Some dark skin tones have evolved relatively recently from paler genetic variants.
A study of genetic variation and skin colour in African populations has illuminated a number of gene variants that affect the levels of pigmentation expressed in the skin, and their likely evolutionary basis.
'People have thought it was just light skin that has been evolving,' said Dr Tishkoff to New Scientist. 'I think dark skin continues to evolve as well.'
A team of researchers lead by Dr Sarah Tishkoff of the University of Pennsylvania, Philadelphia, genotyped nearly 1600 volunteers from ethnically and genetically diverse African populations. Using a measure of light reflectance from their skin as a proxy for pigmentation levels, the team conducted a genome-wide association study (GWAS). Their results identified four genomic regions associated with skin colour, accounting for approximately 30 percent of the variation in skin pigmentation between the volunteers.
Previous work focusing on the MC1R gene had lead to the general belief that dark skin colour was a consistent phenotype throughout Africa – largely due to its ability to protect against harmful levels of UV radiation.
'They thought [MC1R] shows that there has been selection for dark skin in Africa and therefore there’s no variation,' Dr Tishkoff told New Scientist.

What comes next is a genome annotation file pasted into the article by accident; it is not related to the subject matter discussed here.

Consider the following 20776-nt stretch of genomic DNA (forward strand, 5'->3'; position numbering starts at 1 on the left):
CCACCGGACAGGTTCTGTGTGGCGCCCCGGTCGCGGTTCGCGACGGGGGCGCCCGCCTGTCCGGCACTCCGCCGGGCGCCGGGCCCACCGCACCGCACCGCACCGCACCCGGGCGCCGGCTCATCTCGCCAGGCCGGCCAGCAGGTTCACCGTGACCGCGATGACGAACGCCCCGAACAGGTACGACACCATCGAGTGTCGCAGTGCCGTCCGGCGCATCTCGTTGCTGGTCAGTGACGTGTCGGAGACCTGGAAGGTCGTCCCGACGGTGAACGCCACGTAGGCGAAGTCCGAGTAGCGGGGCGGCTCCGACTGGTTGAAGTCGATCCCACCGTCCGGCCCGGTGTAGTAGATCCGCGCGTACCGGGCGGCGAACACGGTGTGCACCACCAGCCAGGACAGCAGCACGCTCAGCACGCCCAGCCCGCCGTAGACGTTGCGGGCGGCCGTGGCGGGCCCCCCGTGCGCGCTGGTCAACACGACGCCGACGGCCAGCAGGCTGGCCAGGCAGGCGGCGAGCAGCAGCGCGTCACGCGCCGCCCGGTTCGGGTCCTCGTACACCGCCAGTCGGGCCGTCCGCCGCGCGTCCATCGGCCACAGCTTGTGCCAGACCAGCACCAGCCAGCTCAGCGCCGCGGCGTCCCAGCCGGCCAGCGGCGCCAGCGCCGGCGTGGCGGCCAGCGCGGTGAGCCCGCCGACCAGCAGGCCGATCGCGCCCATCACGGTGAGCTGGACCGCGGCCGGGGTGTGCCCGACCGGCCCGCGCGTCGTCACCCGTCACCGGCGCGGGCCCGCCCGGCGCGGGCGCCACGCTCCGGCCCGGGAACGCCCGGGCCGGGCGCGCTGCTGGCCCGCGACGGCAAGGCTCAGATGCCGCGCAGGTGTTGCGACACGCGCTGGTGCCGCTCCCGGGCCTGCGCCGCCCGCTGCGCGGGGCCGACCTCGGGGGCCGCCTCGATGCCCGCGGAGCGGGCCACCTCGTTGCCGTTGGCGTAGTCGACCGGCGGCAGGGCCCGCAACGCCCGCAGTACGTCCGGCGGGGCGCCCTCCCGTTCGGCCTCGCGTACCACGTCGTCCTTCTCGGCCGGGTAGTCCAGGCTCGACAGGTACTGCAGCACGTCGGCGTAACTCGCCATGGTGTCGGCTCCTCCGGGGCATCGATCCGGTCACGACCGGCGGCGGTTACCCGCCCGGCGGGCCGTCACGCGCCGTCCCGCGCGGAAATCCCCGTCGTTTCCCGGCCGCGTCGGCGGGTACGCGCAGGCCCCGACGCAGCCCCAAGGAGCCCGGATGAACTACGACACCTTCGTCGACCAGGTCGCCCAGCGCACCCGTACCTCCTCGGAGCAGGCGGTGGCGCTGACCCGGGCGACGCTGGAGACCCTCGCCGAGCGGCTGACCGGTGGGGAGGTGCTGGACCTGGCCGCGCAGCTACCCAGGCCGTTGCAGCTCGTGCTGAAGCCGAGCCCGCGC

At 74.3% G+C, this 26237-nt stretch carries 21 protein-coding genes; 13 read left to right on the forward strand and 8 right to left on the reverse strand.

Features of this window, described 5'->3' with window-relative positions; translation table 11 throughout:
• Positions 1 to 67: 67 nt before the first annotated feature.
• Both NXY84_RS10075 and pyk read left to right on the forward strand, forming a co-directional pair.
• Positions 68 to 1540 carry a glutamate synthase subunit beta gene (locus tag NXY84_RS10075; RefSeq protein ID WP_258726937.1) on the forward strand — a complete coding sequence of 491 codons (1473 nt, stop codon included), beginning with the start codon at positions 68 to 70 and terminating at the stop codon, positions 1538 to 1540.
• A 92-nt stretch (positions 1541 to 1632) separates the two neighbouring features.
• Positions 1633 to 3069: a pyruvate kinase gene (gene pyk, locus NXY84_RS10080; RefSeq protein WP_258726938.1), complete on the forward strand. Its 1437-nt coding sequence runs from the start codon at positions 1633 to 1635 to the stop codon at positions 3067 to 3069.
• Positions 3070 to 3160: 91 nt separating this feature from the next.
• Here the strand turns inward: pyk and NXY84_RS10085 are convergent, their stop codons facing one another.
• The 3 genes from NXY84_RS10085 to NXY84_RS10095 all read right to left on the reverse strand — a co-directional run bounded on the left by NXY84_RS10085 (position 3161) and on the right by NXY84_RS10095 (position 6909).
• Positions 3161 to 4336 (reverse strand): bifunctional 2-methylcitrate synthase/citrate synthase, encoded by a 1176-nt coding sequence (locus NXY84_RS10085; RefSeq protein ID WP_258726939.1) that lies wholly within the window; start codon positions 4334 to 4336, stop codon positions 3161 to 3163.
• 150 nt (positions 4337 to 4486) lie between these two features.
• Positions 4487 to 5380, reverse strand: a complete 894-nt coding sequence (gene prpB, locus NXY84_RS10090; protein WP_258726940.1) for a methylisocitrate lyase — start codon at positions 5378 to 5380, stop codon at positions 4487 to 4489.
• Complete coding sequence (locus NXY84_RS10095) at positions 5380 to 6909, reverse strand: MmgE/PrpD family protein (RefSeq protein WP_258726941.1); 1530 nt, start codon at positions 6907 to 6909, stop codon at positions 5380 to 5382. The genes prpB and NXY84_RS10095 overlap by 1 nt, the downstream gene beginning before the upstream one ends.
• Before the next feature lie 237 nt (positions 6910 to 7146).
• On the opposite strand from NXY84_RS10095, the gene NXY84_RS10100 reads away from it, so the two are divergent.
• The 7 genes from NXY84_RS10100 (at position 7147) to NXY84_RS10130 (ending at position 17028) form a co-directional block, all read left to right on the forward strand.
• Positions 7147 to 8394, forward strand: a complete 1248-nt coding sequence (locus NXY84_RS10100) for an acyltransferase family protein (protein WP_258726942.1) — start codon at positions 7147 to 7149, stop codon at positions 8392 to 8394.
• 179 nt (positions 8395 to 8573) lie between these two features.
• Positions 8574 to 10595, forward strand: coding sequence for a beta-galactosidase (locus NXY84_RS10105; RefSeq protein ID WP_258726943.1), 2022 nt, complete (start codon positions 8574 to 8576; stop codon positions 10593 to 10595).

This new work identified mutations in the gene MFSD12 which lead to reduced pigment expression, variations of which are more frequently observed in darker skinned individuals. These variations are thought to have emerged more than 300,000 years ago suggesting that ancestral humans had moderate pigmentation, instead of the very dark skin tones seen in populations such as the Dinka in South Sudan.
In addition, many of the other variants examined in the study also appeared before the emergence of modern humans. In many cases the older variants were associated with less pigmentation and hence lighter skin. This could suggest that darker skin tones have evolved from a lighter-skinned ancestral state.
The study also belies the idea of distinct biological races. Dr Tishkoff said: 'There is so much diversity in Africa that's not often appreciated. There's no such thing as an African race.'
The study was published in Science.